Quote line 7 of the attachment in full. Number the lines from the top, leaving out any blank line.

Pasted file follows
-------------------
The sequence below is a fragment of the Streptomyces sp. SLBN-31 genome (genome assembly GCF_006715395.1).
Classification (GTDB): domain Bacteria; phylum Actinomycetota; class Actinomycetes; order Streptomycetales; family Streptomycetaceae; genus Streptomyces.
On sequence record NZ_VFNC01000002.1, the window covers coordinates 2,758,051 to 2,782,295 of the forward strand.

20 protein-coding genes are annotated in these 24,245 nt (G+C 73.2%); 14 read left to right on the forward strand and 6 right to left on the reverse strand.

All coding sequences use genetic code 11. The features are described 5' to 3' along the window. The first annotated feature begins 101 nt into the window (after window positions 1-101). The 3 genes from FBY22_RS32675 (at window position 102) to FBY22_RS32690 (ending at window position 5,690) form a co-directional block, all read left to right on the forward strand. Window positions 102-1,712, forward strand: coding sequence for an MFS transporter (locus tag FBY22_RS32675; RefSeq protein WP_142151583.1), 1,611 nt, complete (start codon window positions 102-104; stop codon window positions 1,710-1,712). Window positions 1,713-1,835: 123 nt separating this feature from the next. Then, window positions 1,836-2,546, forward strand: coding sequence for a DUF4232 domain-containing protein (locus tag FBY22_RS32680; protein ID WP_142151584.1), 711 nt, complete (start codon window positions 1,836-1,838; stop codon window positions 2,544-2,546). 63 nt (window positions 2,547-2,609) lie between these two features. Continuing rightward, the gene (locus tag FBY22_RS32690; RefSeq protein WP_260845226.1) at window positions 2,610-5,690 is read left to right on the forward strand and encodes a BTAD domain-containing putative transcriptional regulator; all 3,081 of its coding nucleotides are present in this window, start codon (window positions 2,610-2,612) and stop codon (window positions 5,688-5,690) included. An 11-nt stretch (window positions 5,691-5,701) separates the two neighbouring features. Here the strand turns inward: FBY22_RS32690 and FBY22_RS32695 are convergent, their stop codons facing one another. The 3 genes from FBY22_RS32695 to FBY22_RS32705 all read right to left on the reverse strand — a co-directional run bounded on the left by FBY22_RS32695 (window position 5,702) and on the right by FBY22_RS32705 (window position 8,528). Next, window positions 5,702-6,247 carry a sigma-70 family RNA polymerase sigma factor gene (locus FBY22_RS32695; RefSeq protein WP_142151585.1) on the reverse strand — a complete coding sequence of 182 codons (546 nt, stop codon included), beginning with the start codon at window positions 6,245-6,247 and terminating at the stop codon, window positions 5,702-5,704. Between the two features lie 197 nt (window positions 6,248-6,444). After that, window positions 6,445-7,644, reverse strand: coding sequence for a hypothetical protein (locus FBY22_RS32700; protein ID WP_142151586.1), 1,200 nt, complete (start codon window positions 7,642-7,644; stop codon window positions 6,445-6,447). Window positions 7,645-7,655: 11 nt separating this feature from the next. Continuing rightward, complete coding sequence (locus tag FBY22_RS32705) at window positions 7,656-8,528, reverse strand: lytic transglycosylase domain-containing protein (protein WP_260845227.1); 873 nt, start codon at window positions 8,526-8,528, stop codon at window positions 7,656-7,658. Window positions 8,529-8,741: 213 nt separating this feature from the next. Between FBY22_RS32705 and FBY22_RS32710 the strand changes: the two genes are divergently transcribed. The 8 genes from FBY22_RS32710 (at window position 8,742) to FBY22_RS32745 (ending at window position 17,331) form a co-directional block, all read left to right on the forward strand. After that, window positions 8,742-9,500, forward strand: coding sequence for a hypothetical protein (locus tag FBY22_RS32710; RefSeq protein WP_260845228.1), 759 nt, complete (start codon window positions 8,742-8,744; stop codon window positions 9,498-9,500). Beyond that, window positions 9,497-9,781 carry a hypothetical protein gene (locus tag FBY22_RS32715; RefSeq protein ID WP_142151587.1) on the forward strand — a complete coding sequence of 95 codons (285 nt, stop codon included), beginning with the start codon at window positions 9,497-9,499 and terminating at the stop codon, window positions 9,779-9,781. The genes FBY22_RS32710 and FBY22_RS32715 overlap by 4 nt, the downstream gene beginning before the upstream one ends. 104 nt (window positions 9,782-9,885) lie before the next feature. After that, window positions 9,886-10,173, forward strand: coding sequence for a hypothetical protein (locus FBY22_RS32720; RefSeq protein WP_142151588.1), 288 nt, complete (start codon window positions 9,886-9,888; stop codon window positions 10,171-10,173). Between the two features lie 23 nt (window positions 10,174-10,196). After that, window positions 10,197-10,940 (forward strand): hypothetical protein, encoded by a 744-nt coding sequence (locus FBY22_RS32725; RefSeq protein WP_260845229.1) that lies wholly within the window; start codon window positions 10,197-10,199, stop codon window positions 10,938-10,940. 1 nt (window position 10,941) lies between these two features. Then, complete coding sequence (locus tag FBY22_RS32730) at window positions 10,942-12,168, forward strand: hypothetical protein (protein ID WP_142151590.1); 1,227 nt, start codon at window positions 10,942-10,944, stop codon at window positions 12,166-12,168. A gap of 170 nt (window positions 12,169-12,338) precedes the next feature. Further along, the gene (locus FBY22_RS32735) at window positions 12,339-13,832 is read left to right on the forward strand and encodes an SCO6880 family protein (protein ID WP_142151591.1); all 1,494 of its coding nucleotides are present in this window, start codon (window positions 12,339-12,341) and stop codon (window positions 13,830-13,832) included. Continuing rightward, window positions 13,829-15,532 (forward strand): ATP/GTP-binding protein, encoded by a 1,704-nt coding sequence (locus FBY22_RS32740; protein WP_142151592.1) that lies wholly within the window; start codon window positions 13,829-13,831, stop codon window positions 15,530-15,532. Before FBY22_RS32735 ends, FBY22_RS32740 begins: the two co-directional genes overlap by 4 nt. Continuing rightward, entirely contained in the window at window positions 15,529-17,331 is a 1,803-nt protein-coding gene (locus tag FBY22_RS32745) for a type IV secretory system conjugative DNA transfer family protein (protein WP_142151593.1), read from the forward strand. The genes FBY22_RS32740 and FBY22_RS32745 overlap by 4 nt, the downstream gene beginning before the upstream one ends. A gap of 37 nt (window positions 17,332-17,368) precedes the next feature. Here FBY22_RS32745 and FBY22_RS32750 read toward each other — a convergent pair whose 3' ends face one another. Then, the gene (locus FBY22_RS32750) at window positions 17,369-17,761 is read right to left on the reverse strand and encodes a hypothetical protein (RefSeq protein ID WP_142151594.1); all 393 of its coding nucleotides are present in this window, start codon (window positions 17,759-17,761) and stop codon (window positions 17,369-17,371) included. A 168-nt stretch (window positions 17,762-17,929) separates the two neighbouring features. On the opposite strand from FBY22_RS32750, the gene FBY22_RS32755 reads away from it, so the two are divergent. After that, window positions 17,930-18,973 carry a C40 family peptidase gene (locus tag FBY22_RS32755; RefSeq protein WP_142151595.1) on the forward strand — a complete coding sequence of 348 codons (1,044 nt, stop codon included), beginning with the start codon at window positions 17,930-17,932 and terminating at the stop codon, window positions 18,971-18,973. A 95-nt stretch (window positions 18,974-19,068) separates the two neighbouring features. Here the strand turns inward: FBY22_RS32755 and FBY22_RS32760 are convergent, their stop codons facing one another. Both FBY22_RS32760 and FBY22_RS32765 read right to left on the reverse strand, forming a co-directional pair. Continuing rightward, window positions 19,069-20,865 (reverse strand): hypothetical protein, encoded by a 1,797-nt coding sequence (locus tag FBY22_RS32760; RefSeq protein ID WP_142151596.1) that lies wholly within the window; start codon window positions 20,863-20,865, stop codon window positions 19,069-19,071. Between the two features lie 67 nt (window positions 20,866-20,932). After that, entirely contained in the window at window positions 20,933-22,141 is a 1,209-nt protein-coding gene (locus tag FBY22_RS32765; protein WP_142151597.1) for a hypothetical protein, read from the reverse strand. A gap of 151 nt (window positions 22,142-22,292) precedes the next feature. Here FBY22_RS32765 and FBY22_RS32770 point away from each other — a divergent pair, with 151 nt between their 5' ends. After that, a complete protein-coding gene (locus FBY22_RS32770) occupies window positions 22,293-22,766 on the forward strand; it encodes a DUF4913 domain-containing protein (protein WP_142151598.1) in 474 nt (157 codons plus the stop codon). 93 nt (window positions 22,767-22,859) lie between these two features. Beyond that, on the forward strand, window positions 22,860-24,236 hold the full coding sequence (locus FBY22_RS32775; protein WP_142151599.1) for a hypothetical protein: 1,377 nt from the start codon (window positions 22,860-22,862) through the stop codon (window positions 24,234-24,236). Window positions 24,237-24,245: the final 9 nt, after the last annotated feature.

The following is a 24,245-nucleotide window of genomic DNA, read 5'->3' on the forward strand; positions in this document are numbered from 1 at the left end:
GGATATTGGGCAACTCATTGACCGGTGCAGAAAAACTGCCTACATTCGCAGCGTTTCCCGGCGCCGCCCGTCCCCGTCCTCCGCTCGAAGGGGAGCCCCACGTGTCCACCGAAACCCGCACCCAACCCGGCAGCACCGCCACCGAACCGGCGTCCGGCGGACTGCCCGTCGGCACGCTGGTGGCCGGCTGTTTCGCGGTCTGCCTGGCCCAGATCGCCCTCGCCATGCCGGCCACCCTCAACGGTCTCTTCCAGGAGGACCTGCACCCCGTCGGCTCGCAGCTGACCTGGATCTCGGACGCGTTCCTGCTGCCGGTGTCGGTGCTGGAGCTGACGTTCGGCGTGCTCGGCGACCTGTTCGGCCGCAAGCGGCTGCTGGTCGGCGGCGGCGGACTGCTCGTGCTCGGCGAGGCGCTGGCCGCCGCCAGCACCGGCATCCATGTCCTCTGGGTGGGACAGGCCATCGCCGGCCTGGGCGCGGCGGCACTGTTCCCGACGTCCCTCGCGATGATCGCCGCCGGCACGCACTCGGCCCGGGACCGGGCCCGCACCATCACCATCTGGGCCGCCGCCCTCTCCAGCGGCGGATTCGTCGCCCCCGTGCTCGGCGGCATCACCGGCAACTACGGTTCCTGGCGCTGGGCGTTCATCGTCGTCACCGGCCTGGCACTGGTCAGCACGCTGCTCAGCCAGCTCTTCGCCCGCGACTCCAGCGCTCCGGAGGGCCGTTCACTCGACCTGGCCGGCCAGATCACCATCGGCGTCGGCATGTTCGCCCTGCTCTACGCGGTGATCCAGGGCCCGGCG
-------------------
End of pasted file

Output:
GGATATTGGGCAACTCATTGACCGGTGCAGAAAAACTGCCTACATTCGCAGCGTTTCCCGGCGCCGCCCGTCCCCGTCCTCCGCTCGAAGGGGAGCCCCACGTGTCCACCGAAACCCGCACCCAACCCGGCAGCACCGCCACCGAACCGGCGTCCGGCGGACTGCCCGTCGGCACGCTGGTGGCCGGCTGTTTCGCGGTCTGCCTGGCCCAGATCGCCCTCGCCATGCCGGCCACCCTCAACGGTCTCTTCCAGGAGGACCTGCACCCCGTCGGCTCGCAGCTGACCTGGATCTCGGACGCGTTCCTGCTGCCGGTGTCGGTGCTGGAGCTGACGTTCGGCGTGCTCGGCGACCTGTTCGGCCGCAAGCGGCTGCTGGTCGGCGGCGGCGGACTGCTCGTGCTCGGCGAGGCGCTGGCCGCCGCCAGCACCGGCATCCATGTCCTCTGGGTGGGACAGGCCATCGCCGGCCTGGGCGCGGCGGCACTGTTCCCGACGTCCCTCGCGATGATCGCCGCCGGCACGCACTCGGCCCGGGACCGGGCCCGCACCATCACCATCTGGGCCGCCGCCCTCTCCAGCGGCGGATTCGTCGCCCCCGTGCTCGGCGGCATCACCGGCAACTACGGTTCCTGGCGCTGGGCGTTCATCGTCGTCACCGGCCTGGCACTGGTCAGCACGCTGCTCAGCCAGCTCTTCGCCCGCGACTCCAGCGCTCCGGAGGGCCGTTCACTCGACCTGGCCGGCCAGATCACCATCGGCGTCGGCATGTTCGCCCTGCTCTACGCGGTGATCCAGGGCCCGGCG